Tag Archives: what is the hero’s journey

The Magic Ring of Myth and the Hero’s Journey

alex atkins bookshelf quotations“Throughout the inhabited world, in all times and under every circumstance, the myths of man have flourished; and they have been the living inspiration of whatever else may have appeared out of the activities of the human body and mind. It would not be too much to say that myth is the secret opening through which the inexhaustible energies of the cosmos pour into human cultural manifestation. Religions, philosophies, arts, the social forms of primitive and historic man, prime discoveries in science and technology, the very dreams that blister sleep, boil up from the basic, magic ring of myth.”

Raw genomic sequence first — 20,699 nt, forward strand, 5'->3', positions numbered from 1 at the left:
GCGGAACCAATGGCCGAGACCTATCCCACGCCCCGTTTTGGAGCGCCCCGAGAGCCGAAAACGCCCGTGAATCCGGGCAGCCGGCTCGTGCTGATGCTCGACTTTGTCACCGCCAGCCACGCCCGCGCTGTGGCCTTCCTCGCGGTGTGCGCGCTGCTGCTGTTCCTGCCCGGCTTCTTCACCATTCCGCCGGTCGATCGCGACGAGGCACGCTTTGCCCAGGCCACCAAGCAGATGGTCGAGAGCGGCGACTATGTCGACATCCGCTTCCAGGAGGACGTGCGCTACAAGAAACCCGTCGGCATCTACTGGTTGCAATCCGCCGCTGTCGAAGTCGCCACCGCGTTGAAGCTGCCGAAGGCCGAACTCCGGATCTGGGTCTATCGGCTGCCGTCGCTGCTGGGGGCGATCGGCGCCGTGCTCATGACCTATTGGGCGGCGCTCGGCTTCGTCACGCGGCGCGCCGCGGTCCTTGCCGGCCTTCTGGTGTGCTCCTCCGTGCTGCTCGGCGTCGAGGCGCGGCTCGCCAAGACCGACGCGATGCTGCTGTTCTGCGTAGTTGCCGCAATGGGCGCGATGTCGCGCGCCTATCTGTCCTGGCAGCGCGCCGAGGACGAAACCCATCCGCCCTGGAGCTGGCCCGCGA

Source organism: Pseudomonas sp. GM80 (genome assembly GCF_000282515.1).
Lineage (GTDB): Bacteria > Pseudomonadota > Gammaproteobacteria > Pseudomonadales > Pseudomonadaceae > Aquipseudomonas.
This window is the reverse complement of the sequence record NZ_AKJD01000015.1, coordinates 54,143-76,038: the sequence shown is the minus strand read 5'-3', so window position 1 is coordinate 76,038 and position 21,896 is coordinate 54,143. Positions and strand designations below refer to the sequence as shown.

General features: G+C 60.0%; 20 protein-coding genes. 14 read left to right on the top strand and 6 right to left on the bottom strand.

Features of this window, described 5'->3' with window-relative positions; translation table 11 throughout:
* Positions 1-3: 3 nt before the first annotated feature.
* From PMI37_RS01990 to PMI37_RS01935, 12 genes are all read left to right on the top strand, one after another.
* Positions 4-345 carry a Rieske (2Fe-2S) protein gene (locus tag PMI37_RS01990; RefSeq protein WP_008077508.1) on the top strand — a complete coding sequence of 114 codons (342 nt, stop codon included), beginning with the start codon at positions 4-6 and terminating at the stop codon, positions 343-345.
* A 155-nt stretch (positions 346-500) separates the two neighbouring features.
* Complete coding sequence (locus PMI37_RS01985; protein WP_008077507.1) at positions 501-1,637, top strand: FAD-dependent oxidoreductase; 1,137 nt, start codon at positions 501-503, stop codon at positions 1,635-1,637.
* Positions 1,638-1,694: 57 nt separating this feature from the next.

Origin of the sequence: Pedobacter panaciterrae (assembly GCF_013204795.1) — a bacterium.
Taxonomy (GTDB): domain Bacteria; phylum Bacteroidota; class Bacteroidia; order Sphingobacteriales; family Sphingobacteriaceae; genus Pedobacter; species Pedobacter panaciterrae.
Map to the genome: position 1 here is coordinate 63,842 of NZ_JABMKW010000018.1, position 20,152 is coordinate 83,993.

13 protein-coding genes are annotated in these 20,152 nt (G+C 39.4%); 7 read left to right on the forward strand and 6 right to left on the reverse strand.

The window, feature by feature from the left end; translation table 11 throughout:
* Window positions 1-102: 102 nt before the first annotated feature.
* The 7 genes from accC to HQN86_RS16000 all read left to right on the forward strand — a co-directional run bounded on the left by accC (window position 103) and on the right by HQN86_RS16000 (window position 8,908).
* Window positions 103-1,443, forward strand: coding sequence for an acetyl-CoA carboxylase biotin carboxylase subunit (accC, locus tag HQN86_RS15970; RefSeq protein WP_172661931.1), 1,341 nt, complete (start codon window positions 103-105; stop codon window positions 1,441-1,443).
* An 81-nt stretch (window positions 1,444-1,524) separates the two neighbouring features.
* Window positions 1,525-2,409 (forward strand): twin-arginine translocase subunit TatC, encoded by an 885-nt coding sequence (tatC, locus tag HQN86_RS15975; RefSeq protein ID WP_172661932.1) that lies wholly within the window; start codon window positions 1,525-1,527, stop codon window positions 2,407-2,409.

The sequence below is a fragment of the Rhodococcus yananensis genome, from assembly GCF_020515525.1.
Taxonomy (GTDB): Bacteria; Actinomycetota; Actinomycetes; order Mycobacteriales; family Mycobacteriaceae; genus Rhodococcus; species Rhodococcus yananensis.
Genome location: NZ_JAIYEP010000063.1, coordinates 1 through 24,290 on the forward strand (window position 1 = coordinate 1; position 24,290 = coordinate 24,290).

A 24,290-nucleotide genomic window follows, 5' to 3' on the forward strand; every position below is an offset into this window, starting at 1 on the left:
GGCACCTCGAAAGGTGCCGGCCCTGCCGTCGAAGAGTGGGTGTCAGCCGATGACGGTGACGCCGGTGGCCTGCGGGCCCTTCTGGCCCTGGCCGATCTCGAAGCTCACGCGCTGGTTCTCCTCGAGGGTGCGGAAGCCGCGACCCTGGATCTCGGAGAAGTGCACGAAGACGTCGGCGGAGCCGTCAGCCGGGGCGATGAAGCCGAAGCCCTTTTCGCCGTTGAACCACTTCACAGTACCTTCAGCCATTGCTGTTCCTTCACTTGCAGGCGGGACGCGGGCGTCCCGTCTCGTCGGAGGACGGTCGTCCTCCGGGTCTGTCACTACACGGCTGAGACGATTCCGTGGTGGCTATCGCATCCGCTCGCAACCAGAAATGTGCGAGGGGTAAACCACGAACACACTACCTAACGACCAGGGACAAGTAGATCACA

From The Hero with a Thousand Faces (published in 1949) by Joseph Campbell (1904-1987), professor of literature and world renown expert on comparative mythology and religion. In this seminal work, Campbell introduces the concept of monomyth (a term he borrows from James Joyce’s inscrutable Finnegans Wake) — the single great narrative that is woven into every myth, folk tale, or fairy tale ever told. At the heart of this monomyth is what he calls “the hero’s journey”: a hero who goes on an adventure and in a decisive crisis, aided by a supernatural mentor, wins a victory (or atones with the father) and returns home transformed, able to help his or her people. Campbell often reduced the quest of the hero to the simple phrase “Follow your bliss.” The quintessential hero’s journey, of course, is Homer’s Ulysses. George Lucas credited Campbell’s work for influencing his writing of the Star Wars saga. In a later work, The Masks of God: Creative Mythology (1959-1968), Campbell describes the four critical functions of myth in human society: the metaphysical function (awakens a sense of awe before the mystery of being); the cosmological function (explaining the creation and order of universe); the sociological function (validate and supports the existing social order); and pedagogical function (guides the individual through his or her stages of life). One of the most powerful myths throughout the existence of humanity is God; Campbell explains: “God is a metaphor for a mystery that absolutely transcends all human categories of thought, even the categories of being and non-being.” And just as significant, is the mythology of Christ: “It is clear that, whether accurate or not as to biographical detail, the moving legend of the Crucified and Risen Christ was fit to bring a new warmth, immediacy, and humanity, to the old motifs of the beloved Tammuz, Adonis, and Osiris¬†cycles.” [In ancient Sumerian mythology, Tammuz was the god of fertility. In Greek mythology, Adonis is the god of beauty, desire, and vegetation. His story is derived from the legend of Tammuz. In ancient Egyptian religion, Osiris is the god of the afterlife, the underworld, and rebirth.]

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